I have a lot of clients who call me and say, “I should have bought a mac, I’d be able to make better music if I did”.
I do my best to tell these folks; it’s ok; you don’t have to buy a mac to make great music.
Conversely, I have a lot of folks who call, frustrated about music making on mac; I tell them the same thing.
There’s a lot of misinformation in the digital audio world. You’re lead to believe that shinier = better sound, that one OS “sounds” better than another, and that the summing bus of one program is “vastly superior” to another.
I’m here to tell you today that this isn’t true. The only truth in digital audio, and in audio in general, is the talent of the person making that music, and their ability to do so with passsion.
While there are some applications that only run on a PC (Cakewalk’s Sonar, for instance), and some that only run on a mac (Apple’s Logic), the truth is that this is the only major limitation in digital audio; software which is dependent on the OS. Nothing about a piece of software makes it “better” than another based solely on the OS it runs on. Now, we may feel this way, thanks to the almost placebo-effects of many factors in how we work with software, but if we step outside of ourselves, we’ll see that the tool is just a tool; it is how the user uses it that makes it great.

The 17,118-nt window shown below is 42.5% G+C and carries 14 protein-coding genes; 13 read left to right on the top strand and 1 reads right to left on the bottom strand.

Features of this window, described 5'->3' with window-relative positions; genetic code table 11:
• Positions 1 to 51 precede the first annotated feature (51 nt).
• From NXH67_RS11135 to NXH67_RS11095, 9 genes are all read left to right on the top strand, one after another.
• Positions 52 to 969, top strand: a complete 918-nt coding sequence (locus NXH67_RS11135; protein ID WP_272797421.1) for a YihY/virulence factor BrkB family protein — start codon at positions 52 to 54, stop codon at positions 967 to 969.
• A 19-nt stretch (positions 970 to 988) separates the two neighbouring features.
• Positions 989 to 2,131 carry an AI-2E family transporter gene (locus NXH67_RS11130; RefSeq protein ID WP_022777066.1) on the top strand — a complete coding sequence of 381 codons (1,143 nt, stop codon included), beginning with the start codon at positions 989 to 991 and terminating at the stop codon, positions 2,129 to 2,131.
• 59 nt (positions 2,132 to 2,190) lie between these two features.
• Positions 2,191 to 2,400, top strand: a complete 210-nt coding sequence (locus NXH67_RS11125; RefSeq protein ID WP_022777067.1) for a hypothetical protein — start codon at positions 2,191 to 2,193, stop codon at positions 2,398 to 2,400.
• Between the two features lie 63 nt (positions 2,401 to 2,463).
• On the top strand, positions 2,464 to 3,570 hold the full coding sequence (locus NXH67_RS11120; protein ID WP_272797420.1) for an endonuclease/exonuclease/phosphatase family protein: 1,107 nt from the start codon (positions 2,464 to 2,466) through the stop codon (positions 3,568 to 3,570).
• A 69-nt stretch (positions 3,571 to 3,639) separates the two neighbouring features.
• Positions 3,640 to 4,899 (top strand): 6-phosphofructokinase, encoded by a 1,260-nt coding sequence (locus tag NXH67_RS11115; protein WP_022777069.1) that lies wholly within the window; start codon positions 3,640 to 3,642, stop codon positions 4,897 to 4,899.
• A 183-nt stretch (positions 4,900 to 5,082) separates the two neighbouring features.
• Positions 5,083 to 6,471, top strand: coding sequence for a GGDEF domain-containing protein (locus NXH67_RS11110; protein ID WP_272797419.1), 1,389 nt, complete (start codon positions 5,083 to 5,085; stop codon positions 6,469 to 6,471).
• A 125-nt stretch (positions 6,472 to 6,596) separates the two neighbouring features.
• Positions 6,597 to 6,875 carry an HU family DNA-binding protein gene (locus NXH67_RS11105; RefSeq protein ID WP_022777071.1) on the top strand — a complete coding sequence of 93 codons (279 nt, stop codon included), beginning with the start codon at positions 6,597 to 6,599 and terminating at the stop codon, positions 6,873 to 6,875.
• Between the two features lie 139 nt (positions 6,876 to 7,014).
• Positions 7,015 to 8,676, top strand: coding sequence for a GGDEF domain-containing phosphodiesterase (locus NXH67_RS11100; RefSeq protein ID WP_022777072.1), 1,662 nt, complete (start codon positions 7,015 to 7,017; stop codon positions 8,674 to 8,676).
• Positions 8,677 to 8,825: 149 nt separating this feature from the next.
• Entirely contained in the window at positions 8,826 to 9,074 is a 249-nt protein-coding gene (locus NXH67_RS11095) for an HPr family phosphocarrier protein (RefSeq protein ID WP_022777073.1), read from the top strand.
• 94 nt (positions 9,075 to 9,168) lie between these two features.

Many pieces of software work on both mac and PC – this includes most all the major DAWs and their plugins. Both PCs and Macs allow for 64 bit functionality. A well-tuned, well-treated machine will operate great and allow you make great music, regardless of the OS on it. Macs and PCs can get bogged down with junk programs, memory hogging applications, and lack of resources. This can be fixed by optimizing your machine. It does not mean that one will be better than another simply based on whom it was created by.
Yes, some tools have features that others don’t have; but this is always the way. One car might be more suited to the winter than another, but this doesn’t mean that the driver of that vehicle can’t be more suited to drive any vehicle in the winter, thanks to their skills.
Bottom line; the tool cannot do a thing without the user. You must take the time to get to know the tool. Then, you will find that your skills will allow you to move between any Operating system, DAW, or piece fo hardware.
Obviously this is based on the user; if you feel more suited to one OS, that’s fine! My messge here is simply this; music knows no bounds, whether it be the technology used to make it, or the person who operates that technology. Enjoy making music – that’s why you do it, right?